The amplitude and the frequency of the vibrating guide can be determined by the required values of the thick-and-thin ratio and the thick-and-thin recurring length. It is preferable that the vibrating frequency applied to the filaments is in the range of 100 to 10,000 cycles per minute. As depicted in FIG. 6, a touch with a guide 18 to secure the direction of the running filaments before the touch with the vibrating guide 19 is preferable.

The roller systems for the withdrawal of the filaments at a constant speed and for the drawing process may be provided in a conventional form as is common in the art. It is preferable that the take-up velocity of the filaments be in the range of 1 to 1000 meters per minute and the final filament speed in the drawing step is in the range of 1.5 to 6000 meters per minute. It is preferable that heated rollers are used supplementarily for the stable performance of the drawing. Multi-stage drawing wherein the drawing process is carried out in more than two stages can be also considered. The drawing process should be carried out so that the thick-and-thin ratio of the drawn filament is always larger than that of the undrawn filament. This is a fundamental requirement of the stable production of the thick-and-thin fibers in the present invention. Therefore, the thick-and-thin ratio and the thick-and-thin recurring length of the undrawn filaments should be designed to meet this requirement. Heat setting with or without some relaxation is also taken into account. To this end any methods that are useful and well known in the art can be applied. It is preferable that the setting step be performed for more than 0.01 seconds at a temperature between the glass transition temperature and the melting point of the polymer.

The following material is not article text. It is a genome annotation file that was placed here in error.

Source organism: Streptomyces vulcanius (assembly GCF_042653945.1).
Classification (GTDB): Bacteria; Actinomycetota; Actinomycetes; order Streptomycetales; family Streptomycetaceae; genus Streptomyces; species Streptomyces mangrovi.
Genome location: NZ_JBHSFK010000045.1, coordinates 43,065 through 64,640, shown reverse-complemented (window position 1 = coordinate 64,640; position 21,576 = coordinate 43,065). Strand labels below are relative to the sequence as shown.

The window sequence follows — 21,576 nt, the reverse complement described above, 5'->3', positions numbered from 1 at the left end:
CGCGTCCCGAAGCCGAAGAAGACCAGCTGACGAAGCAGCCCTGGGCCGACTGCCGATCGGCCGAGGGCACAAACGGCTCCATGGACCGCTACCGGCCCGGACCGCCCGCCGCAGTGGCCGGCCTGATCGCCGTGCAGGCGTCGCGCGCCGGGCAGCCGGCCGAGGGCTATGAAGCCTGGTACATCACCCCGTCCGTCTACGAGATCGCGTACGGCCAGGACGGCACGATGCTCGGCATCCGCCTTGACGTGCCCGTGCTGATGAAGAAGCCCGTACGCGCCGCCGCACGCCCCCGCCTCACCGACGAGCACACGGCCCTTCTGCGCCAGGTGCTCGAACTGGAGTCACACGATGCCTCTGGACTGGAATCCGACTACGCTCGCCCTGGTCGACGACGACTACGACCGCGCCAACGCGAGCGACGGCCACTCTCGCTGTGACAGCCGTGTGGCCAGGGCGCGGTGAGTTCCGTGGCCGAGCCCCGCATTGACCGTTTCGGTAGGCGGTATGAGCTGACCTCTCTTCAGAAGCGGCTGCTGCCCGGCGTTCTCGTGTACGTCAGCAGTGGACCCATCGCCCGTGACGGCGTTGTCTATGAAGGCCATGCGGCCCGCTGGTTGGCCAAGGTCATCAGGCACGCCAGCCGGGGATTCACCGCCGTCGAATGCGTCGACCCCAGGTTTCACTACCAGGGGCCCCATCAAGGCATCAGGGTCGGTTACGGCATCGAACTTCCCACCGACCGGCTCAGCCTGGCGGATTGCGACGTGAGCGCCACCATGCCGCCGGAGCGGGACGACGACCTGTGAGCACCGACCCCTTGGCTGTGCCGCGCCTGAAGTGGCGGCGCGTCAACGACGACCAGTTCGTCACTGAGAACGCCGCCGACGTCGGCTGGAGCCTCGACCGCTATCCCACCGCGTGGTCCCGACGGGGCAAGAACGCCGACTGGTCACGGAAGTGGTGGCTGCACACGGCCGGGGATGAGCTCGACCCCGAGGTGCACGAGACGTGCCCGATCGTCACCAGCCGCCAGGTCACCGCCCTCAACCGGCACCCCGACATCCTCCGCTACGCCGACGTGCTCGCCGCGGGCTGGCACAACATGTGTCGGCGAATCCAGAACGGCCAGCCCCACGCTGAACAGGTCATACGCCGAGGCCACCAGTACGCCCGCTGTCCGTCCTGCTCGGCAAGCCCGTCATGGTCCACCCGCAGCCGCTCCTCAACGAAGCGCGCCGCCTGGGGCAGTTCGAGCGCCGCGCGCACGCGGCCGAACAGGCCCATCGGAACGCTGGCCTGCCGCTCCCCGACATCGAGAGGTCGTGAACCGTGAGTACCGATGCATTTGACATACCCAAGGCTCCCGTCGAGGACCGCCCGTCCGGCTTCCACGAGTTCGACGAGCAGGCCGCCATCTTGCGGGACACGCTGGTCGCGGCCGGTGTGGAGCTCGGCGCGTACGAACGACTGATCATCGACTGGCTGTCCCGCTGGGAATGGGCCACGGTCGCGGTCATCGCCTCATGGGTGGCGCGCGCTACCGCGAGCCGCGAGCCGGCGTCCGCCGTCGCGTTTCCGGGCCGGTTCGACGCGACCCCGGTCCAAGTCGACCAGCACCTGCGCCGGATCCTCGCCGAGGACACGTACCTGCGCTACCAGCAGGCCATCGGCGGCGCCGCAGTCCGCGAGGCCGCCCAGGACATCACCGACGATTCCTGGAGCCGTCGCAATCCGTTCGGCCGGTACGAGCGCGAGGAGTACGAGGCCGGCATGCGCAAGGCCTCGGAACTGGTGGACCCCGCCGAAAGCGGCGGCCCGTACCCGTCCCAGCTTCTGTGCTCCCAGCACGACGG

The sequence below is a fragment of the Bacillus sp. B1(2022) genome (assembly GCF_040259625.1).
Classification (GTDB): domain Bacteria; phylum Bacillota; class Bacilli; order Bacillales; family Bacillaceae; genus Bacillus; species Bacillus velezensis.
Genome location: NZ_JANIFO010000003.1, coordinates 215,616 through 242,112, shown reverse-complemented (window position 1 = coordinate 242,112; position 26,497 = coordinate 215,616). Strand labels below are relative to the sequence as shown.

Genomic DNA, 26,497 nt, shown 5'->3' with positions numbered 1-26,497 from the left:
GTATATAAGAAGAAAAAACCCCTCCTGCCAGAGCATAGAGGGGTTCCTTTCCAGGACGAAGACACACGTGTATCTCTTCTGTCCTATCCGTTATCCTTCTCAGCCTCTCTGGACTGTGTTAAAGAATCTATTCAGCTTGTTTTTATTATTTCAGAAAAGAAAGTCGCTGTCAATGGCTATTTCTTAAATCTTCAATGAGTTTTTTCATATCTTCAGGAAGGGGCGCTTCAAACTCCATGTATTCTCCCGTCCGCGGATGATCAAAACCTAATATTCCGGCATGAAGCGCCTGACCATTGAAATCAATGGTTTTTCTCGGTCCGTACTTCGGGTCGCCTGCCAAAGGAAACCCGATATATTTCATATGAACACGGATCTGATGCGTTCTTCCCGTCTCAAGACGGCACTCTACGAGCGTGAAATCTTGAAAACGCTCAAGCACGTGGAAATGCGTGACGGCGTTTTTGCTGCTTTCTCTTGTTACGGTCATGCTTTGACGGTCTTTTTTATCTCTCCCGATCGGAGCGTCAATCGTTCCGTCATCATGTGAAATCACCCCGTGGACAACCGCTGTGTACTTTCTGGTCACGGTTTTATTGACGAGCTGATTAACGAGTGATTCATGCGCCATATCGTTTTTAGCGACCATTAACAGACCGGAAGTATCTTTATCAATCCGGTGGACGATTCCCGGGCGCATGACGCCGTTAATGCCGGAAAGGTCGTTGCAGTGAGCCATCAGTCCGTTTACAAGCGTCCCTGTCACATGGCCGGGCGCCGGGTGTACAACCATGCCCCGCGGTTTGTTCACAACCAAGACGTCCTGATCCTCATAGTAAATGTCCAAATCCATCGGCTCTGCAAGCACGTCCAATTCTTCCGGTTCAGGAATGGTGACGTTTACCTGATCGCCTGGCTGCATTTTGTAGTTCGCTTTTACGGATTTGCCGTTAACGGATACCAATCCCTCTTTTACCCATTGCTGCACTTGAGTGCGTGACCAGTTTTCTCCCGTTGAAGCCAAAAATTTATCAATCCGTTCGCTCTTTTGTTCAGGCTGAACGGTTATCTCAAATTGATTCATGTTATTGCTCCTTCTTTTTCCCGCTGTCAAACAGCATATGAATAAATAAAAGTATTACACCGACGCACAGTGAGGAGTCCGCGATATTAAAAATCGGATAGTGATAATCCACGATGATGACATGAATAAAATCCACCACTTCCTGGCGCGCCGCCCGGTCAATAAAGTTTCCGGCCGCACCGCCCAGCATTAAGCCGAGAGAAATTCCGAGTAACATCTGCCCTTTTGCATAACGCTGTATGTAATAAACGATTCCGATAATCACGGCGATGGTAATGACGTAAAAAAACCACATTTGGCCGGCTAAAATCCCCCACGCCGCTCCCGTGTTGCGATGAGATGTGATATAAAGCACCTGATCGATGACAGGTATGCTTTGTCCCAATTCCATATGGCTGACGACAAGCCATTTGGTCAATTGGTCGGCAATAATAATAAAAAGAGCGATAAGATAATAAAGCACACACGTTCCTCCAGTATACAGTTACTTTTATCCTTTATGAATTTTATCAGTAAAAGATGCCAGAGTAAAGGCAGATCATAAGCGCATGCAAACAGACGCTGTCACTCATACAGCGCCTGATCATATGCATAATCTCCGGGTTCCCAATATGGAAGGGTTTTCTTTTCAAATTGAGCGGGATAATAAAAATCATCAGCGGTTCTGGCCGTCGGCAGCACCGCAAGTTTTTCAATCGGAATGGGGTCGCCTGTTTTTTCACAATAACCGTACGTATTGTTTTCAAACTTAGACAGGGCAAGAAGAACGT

The thick-and-thin fibers according to the present invention can provide a unique effect in the appearance and hand of fabrics produced therefrom if they are used as a component. They are useful not only for pile fabrics to simulate natural furs but also for fabrics with the other special effects such as dry touch or moire pattern on account of the coexistence of different portions of various denier and twist.

The thick-and-thin fibers can be easily converted into staple fibers with either or both ends cut at the thin portions by virtue of their excellent phase coherency of the thick-and-thin profile among the multi-filaments. Further sharpening of the thin end by mechanical or chemical methods can be carried out if desired. They can be preferably suitable for a component of simulated furs and brushes.

Although the present invention is good at affording the thick-and-thin fibers with excellent phase coherency of the thick-and-thin profile among filaments, randomization of this thick-and-thin profile among the filaments is also easy and can be applied if desired. Such thick-and-thin fibers may be preferably used, for example, in a process such as spinning with simultaneous cutting.

For the purpose of illustration only, this invention will now be illustrated by the following examples. Of course, this invention should not be limited to the following examples.

EXAMPLE 1